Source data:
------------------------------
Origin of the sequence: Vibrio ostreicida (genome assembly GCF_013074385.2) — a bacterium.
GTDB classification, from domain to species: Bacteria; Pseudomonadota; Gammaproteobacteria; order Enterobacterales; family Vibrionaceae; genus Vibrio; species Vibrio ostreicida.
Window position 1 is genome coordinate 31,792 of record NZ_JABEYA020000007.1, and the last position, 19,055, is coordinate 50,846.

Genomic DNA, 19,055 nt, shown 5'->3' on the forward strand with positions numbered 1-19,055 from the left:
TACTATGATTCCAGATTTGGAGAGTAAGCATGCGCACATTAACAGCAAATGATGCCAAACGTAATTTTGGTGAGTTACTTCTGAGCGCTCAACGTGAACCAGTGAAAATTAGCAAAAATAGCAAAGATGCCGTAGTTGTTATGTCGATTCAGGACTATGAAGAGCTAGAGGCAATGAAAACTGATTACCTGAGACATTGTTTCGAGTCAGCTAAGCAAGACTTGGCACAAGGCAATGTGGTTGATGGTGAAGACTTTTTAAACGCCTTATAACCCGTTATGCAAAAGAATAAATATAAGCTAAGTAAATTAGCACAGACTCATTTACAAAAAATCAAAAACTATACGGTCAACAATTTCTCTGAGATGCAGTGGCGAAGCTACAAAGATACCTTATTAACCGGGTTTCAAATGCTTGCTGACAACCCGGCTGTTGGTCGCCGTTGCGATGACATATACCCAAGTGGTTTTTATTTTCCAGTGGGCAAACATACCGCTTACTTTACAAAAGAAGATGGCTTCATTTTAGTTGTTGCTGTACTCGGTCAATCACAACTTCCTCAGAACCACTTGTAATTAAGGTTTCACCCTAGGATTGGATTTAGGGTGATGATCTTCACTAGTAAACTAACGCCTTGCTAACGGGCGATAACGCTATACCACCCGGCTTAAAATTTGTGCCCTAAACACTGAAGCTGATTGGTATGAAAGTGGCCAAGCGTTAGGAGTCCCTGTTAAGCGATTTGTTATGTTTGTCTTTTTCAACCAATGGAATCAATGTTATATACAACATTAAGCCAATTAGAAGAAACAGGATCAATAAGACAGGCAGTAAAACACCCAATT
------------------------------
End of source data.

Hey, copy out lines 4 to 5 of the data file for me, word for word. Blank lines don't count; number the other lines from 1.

Genomic DNA, 19,055 nt, shown 5'->3' on the forward strand with positions numbered 1-19,055 from the left:
TACTATGATTCCAGATTTGGAGAGTAAGCATGCGCACATTAACAGCAAATGATGCCAAACGTAATTTTGGTGAGTTACTTCTGAGCGCTCAACGTGAACCAGTGAAAATTAGCAAAAATAGCAAAGATGCCGTAGTTGTTATGTCGATTCAGGACTATGAAGAGCTAGAGGCAATGAAAACTGATTACCTGAGACATTGTTTCGAGTCAGCTAAGCAAGACTTGGCACAAGGCAATGTGGTTGATGGTGAAGACTTTTTAAACGCCTTATAACCCGTTATGCAAAAGAATAAATATAAGCTAAGTAAATTAGCACAGACTCATTTACAAAAAATCAAAAACTATACGGTCAACAATTTCTCTGAGATGCAGTGGCGAAGCTACAAAGATACCTTATTAACCGGGTTTCAAATGCTTGCTGACAACCCGGCTGTTGGTCGCCGTTGCGATGACATATACCCAAGTGGTTTTTATTTTCCAGTGGGCAAACATACCGCTTACTTTACAAAAGAAGATGGCTTCATTTTAGTTGTTGCTGTACTCGGTCAATCACAACTTCCTCAGAACCACTTGTAATTAAGGTTTCACCCTAGGATTGGATTTAGGGTGATGATCTTCACTAGTAAACTAACGCCTTGCTAACGGGCGATAACGCTATACCACCCGGCTTAAAATTTGTGCCCTAAACACTGAAGCTGATTGGTATGAAAGTGGCCAAGCGTTAGGAGTCCCTGTTAAGCGATTTGTTATGTTTGTCTTTTTCAACCAATGGAATCAATGTTATATACAACATTAAGCCAATTAGAAGAAACAGGATCAATAAGACAGGCAGTAAAACACCCAATT